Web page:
Battery life can be changed dramatically in the way a battery is charged. There are many different types of batteries, and each type will require it’s own unique way in which it should be charged. These battery charging tips will help you to prolong the life or your battery.
Lithium-ion batteries are one of the most popular type of batteries used in electronics. You will find these in portable electronics such as mobile phones, tablets and laptops.
Lithium-ion batteries like to be charged regularly – as apposed to a full discharge / full recharge approach. As a rule you should let the battery drain to somewhere between 30% and 70% before charging the battery full. Most devices have a percentage meter to allow you to do this easily. Once a month let the battery discharge and give a full recharge.
Lithium-ion batteries do not like to be overcharged. Regularly over charging a lithium-ion battery or regularly letting the battery discharge completely will lower the expected battery life and may cause the battery to short circuit and potentially cause a fire.
As a safety precaution some battery chargers and devices will stop charging once it reaches 100% and then let the battery discharge. Not all devices offer this – To extend the life of your battery try to disconnect the charger once you notice the battery has reached 100%.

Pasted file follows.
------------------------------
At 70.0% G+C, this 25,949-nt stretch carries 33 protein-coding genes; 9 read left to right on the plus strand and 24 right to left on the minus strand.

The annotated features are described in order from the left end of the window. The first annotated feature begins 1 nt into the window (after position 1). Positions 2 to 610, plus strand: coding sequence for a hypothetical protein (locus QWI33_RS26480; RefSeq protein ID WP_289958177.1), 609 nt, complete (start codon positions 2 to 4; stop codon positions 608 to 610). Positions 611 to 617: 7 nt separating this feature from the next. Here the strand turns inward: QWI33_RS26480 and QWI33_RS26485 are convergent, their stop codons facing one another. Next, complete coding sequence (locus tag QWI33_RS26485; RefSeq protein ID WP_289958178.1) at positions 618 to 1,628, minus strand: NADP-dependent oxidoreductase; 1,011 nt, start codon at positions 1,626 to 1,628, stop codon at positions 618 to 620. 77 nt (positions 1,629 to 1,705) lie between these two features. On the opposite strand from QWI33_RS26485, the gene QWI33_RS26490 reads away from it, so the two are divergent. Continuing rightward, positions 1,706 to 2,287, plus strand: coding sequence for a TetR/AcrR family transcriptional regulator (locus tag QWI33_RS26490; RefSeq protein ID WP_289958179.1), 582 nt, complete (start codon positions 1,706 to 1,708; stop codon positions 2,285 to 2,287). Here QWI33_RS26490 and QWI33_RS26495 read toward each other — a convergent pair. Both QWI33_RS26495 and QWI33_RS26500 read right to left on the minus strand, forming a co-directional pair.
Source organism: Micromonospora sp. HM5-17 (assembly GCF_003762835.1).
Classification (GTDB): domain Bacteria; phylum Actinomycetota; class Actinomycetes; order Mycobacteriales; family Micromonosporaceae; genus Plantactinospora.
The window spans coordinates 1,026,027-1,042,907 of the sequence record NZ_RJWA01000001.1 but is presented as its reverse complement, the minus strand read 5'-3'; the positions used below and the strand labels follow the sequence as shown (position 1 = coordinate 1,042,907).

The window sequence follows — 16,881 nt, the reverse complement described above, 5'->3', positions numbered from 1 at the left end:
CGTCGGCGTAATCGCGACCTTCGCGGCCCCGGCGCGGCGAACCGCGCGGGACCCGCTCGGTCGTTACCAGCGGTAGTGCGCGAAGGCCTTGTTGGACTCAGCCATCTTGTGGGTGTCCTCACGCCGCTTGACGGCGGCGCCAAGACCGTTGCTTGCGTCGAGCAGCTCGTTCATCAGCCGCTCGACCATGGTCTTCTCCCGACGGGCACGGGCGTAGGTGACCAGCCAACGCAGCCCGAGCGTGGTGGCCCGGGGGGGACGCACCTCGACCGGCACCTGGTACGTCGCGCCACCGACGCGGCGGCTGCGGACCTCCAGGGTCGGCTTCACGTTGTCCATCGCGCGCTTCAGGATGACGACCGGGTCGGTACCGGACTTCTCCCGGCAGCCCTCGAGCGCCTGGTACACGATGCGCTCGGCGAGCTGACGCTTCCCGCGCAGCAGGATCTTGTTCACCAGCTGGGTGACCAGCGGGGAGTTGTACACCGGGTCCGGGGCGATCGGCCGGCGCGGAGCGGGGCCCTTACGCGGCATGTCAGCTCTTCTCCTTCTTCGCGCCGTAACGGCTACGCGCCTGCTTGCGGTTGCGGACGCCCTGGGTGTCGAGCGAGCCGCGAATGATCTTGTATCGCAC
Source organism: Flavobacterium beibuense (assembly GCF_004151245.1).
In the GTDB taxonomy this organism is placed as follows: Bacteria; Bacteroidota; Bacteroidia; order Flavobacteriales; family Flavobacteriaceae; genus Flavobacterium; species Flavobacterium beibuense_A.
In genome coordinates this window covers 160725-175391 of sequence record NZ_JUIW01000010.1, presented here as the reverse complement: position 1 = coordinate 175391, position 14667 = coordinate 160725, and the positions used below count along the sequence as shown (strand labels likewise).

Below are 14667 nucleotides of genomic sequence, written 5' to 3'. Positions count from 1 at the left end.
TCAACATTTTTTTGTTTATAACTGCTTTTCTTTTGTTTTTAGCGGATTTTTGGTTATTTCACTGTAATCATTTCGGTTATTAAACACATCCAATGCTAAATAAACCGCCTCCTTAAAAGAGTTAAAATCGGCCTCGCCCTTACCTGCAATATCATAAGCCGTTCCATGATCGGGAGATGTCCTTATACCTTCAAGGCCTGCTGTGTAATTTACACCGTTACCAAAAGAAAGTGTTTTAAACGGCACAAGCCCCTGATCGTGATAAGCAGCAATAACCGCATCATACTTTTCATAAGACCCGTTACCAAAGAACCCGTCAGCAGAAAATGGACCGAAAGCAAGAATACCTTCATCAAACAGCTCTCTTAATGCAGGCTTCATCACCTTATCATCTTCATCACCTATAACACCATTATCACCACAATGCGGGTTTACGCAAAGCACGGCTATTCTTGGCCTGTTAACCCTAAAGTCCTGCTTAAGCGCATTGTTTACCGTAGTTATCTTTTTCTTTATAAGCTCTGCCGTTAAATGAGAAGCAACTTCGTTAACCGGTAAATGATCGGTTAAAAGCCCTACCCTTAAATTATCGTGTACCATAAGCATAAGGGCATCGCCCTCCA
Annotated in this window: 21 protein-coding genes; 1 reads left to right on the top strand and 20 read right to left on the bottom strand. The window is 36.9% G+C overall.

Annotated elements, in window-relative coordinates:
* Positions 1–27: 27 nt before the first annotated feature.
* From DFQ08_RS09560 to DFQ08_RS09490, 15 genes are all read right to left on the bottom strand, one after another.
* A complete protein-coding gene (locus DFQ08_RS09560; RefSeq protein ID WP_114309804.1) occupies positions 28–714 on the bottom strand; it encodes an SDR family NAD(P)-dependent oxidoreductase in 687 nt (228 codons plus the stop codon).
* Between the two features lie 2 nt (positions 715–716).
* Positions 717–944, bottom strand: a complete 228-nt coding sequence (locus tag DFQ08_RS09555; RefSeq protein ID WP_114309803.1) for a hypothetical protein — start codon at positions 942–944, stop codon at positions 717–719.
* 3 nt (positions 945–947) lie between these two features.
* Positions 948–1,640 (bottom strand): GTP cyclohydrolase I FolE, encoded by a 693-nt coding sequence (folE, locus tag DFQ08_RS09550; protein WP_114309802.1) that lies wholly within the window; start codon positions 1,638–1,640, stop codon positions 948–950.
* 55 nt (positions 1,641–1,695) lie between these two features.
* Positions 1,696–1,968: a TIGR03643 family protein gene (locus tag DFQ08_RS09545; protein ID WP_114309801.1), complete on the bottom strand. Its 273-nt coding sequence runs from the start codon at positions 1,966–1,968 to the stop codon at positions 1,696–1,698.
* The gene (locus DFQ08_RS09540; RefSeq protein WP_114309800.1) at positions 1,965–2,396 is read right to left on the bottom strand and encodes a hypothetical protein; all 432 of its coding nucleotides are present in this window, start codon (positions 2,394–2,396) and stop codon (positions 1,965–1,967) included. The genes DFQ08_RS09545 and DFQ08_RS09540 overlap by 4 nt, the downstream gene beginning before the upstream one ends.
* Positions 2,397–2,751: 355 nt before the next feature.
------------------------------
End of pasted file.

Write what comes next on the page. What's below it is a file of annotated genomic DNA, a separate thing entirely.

Lithium-ion batteries are marked Li-ion.
Nickel-metal Hydride batteries were often used in laptops. These batteries would suffer from ‘memory effect’ if a full discharge of the battery was not done regularly. Because people are used to this cycle they often apply it to Li-ion batteries as well, which as we know from the section above, can shorten the battery life.
Most newer electronics will now use Li-ion, but you will still find Nickel-metal Hydride batteries in power tools, portable home phones, or as rechargeable batteries for use in clocks, lights, remotes, hobby radio control, and toys.
These batteries are marked NiMH.
Nickel-cadmium batteries have mostly been replaced by NiHM or Li-ion batteries for most applications. Again they are used in power tools, portable home phones, or as rechargeable batteries for use in clocks, lights, remotes, hobby radio control, and toys.
These batteries also suffer from ‘memory effect’ – The best way to recharge is to allow the battery to discharge completely on a regular schedule and then recharge fully.
The batteries are marked NiCd.
Battery Memory Effect
Battery memory effect is caused when a NiCd or NiHM is not fully charged or discharged on a regular basis. The battery forms a memory believing the battery is fully discharged when it may still contain charge.
Battery memory effect can often be repaired by fully charging and discharging the said battery – but for some users this may not be possible. i.e. a single battery in a battery pack that is not user serviceable.
To increase the life of your NiCd and NiHM batteries let them get completely flat more often. i.e. Let the cordless drill get flat before charging the battery or let the home phone sit on the bench rather then the charging cradle every so often.